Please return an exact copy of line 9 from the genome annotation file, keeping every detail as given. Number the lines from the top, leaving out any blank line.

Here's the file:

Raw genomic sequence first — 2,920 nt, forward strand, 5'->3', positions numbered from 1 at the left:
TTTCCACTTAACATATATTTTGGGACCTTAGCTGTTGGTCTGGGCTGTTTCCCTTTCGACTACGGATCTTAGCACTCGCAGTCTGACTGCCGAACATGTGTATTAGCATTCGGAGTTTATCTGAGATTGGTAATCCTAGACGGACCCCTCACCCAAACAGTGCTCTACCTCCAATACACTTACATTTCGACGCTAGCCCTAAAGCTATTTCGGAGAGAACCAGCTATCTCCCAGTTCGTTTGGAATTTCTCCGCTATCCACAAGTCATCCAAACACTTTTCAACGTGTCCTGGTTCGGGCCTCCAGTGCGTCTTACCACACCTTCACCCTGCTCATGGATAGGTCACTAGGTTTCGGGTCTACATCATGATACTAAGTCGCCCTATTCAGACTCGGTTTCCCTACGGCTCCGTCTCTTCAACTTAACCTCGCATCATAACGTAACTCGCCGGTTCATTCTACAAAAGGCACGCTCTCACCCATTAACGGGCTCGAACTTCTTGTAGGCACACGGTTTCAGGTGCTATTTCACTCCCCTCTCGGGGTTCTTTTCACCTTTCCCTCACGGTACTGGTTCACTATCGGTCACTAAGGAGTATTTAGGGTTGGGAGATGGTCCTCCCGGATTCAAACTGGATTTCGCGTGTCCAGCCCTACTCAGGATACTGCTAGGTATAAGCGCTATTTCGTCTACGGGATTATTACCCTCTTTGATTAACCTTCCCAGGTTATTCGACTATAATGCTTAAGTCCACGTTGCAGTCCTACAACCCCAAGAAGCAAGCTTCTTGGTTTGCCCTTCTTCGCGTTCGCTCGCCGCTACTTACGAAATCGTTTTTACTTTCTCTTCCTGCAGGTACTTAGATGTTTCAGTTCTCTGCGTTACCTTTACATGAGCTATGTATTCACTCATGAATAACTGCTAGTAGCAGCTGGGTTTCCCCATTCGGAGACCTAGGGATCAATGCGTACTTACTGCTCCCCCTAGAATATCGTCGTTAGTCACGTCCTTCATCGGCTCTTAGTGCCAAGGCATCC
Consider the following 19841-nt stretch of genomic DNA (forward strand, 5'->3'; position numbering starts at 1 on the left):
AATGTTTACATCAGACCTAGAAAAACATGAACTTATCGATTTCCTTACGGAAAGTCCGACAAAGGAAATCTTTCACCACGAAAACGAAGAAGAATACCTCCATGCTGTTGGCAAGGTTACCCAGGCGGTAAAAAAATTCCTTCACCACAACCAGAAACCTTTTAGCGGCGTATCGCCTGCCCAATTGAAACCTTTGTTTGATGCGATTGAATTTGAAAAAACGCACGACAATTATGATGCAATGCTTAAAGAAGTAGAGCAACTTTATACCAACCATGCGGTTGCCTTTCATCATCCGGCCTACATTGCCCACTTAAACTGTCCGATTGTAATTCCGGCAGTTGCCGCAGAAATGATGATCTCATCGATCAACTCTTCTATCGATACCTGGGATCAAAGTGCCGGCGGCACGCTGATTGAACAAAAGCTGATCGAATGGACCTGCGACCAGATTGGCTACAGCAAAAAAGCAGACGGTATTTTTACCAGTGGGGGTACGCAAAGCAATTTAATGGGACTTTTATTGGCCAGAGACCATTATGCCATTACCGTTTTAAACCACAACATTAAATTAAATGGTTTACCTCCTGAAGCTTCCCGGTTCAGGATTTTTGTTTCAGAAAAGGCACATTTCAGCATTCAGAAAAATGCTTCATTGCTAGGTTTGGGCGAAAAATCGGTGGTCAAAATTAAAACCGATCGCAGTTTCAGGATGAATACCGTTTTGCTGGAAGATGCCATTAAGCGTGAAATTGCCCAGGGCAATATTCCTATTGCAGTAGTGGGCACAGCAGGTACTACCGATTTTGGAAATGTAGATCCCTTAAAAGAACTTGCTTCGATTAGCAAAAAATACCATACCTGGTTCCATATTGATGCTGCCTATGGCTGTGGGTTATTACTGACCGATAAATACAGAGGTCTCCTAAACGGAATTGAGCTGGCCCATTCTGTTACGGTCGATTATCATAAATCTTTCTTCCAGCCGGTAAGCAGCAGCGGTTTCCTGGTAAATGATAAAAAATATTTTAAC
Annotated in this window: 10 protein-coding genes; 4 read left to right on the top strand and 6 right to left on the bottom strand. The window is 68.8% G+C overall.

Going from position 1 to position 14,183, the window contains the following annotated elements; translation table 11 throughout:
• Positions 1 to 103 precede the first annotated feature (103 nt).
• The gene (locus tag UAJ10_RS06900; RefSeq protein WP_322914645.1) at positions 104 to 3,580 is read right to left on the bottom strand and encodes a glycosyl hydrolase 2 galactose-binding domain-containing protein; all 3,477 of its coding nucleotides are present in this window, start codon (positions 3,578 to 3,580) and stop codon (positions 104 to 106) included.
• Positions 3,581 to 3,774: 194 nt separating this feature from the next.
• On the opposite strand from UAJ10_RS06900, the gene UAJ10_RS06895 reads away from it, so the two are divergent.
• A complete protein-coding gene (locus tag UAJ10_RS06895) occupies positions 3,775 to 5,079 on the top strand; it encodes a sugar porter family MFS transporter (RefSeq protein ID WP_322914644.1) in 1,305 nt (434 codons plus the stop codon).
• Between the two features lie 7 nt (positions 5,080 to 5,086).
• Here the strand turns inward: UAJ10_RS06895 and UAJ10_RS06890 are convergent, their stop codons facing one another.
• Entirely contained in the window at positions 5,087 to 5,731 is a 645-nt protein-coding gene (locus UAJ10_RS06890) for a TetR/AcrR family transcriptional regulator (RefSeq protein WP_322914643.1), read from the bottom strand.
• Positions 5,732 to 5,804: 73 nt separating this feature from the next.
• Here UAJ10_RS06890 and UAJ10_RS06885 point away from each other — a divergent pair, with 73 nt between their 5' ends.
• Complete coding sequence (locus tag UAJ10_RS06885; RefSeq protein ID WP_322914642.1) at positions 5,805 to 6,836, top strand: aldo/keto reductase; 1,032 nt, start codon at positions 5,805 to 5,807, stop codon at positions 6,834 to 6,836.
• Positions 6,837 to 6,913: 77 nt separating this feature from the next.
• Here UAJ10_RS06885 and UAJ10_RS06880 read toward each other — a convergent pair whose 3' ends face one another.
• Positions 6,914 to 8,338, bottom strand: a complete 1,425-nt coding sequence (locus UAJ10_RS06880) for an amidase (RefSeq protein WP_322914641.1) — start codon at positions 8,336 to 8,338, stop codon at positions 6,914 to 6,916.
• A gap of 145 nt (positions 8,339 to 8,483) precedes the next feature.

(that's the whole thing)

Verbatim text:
• Positions 3,581 to 3,774: 194 nt separating this feature from the next.